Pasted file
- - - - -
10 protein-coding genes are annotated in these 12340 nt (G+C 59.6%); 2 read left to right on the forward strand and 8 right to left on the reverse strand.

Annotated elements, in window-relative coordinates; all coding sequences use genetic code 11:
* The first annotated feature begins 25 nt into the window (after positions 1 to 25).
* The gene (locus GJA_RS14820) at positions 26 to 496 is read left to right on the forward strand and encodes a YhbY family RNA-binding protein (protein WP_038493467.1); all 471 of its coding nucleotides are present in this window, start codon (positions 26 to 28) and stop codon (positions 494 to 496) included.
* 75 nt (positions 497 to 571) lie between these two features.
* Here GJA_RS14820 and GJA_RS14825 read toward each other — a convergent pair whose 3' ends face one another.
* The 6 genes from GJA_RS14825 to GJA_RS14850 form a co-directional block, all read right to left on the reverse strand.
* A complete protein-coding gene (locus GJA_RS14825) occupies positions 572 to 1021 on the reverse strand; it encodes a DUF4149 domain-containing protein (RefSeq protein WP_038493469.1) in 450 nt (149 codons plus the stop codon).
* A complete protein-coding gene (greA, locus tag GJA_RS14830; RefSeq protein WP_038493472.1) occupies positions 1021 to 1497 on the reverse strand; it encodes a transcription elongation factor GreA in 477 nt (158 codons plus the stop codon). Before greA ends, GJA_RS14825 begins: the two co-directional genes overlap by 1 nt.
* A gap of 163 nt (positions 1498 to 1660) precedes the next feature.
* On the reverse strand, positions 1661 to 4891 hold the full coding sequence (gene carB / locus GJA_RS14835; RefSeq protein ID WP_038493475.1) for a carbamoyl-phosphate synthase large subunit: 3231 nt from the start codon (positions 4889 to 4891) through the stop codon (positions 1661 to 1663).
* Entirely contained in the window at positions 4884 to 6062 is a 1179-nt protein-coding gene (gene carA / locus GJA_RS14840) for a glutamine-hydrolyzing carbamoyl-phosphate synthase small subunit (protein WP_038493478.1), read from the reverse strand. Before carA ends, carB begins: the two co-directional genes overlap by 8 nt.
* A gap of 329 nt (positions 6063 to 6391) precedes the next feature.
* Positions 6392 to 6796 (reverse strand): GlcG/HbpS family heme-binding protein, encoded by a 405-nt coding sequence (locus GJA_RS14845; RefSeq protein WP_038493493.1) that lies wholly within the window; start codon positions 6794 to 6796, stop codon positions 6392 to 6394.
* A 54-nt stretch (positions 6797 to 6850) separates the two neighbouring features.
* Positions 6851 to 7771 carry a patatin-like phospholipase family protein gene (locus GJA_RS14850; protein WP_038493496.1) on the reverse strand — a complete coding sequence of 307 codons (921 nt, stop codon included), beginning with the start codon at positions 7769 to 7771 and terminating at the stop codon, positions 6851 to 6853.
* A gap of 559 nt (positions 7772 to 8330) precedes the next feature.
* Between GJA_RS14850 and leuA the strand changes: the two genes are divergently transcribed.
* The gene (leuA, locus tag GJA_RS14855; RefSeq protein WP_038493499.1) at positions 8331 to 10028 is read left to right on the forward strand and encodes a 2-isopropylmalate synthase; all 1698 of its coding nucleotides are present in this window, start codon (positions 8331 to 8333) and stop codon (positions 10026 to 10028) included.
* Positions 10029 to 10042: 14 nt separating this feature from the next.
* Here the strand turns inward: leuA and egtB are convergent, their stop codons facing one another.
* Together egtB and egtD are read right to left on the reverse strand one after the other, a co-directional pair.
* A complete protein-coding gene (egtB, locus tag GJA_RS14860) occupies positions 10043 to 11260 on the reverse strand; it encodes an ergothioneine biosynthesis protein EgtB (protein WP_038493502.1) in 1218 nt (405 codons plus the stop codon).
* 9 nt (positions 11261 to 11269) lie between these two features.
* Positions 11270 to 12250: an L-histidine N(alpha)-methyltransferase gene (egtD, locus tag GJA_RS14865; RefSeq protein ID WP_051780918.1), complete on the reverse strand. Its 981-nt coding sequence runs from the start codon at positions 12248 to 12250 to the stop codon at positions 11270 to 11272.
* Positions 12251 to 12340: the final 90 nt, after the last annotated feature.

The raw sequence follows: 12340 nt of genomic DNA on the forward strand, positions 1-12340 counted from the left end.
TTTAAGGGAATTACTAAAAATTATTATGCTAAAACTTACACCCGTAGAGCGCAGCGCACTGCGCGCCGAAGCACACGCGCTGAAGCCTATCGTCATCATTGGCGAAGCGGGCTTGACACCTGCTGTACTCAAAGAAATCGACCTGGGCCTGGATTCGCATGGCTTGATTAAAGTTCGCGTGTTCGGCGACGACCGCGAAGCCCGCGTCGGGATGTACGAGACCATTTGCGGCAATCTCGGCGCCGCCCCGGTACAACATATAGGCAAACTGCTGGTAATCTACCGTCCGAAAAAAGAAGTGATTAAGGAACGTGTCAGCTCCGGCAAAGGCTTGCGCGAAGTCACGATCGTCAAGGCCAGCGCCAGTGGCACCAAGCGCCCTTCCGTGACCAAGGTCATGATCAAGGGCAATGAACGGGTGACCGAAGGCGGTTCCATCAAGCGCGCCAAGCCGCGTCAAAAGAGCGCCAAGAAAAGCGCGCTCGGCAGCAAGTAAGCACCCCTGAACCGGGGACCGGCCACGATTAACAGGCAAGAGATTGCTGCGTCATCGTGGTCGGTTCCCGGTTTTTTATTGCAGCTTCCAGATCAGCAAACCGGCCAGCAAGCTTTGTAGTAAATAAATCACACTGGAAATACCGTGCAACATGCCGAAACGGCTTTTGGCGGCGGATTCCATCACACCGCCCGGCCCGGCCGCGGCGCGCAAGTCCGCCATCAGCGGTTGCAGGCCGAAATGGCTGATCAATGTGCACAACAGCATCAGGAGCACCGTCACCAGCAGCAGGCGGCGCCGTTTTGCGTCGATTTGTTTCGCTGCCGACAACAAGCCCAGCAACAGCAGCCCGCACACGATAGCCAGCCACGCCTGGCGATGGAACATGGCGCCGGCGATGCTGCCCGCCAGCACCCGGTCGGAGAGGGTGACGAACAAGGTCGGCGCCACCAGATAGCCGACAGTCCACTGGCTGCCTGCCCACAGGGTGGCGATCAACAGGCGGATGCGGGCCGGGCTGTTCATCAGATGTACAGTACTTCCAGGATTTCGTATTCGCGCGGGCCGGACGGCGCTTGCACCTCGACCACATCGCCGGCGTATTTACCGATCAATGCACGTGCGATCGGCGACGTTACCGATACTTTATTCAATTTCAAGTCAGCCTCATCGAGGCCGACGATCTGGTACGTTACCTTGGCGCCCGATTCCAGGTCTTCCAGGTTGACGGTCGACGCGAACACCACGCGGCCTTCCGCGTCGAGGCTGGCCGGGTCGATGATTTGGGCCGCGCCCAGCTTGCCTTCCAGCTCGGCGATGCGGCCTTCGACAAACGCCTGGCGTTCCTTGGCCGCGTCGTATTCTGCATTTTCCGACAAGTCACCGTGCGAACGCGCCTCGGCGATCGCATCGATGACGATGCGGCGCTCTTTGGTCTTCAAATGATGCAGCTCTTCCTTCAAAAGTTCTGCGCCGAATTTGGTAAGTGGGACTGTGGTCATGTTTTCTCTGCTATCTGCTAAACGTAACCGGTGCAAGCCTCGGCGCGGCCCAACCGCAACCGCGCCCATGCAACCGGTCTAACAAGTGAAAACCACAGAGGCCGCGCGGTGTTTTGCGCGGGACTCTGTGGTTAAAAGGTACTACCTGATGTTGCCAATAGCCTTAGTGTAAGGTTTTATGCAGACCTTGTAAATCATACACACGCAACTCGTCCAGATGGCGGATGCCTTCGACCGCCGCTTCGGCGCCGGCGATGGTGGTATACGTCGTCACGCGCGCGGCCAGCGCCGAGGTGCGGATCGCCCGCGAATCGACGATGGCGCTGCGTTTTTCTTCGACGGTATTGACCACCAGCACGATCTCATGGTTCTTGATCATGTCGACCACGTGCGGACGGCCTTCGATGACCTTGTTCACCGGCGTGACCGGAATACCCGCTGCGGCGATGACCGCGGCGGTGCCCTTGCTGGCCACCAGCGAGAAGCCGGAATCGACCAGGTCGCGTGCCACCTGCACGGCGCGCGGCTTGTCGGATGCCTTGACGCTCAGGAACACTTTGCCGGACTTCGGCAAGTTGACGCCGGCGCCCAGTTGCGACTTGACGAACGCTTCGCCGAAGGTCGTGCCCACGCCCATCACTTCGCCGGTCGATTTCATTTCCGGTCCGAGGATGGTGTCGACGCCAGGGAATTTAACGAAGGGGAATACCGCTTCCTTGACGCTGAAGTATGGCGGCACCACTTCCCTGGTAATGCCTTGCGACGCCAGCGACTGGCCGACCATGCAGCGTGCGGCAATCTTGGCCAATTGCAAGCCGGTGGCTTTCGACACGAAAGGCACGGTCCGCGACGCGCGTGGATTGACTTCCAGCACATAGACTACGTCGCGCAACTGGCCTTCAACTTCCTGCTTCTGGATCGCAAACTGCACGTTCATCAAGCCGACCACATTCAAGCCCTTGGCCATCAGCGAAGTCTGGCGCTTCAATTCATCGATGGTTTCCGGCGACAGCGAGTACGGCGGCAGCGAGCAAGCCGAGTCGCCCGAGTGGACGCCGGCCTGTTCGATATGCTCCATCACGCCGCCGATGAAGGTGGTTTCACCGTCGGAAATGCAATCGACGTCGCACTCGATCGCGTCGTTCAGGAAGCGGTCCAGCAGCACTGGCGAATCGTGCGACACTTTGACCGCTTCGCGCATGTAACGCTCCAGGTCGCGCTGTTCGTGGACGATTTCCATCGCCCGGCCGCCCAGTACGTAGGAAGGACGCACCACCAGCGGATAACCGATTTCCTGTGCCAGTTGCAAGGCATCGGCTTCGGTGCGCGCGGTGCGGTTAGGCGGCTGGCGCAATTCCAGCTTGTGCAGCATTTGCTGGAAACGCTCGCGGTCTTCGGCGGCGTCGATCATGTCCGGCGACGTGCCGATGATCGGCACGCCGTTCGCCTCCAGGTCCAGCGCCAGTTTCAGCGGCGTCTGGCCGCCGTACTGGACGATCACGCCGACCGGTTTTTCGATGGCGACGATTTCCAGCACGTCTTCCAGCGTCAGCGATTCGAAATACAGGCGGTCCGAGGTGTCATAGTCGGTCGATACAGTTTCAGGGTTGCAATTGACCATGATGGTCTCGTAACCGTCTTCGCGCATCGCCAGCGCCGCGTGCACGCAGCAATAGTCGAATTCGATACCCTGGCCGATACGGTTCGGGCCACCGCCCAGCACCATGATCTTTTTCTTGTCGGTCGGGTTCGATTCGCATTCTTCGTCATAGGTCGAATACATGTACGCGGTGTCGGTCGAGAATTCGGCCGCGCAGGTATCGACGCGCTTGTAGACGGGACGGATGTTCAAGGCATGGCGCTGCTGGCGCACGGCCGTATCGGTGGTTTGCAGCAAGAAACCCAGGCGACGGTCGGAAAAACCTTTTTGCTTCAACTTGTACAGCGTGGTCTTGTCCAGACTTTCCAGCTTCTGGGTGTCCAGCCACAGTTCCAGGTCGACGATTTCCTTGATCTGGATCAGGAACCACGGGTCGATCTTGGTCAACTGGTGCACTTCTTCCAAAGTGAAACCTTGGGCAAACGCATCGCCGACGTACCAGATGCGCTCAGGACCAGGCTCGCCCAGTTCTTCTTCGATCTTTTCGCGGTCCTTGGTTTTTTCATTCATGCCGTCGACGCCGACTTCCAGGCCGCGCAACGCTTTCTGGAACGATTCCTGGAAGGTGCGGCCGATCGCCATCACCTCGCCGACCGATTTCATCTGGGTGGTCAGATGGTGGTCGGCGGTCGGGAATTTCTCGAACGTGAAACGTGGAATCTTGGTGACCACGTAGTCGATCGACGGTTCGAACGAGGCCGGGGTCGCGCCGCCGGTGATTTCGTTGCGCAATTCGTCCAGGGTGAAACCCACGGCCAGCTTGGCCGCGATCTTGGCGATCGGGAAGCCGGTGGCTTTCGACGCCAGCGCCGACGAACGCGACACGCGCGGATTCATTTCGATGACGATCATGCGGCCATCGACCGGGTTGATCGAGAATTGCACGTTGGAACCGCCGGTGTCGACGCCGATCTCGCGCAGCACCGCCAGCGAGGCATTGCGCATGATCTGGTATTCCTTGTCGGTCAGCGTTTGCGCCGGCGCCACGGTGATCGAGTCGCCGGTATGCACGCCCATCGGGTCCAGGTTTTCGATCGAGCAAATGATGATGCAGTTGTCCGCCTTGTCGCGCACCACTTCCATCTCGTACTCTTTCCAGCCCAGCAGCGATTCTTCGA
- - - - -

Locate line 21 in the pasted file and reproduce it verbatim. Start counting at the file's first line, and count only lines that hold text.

* Here the strand turns inward: leuA and egtB are convergent, their stop codons facing one another.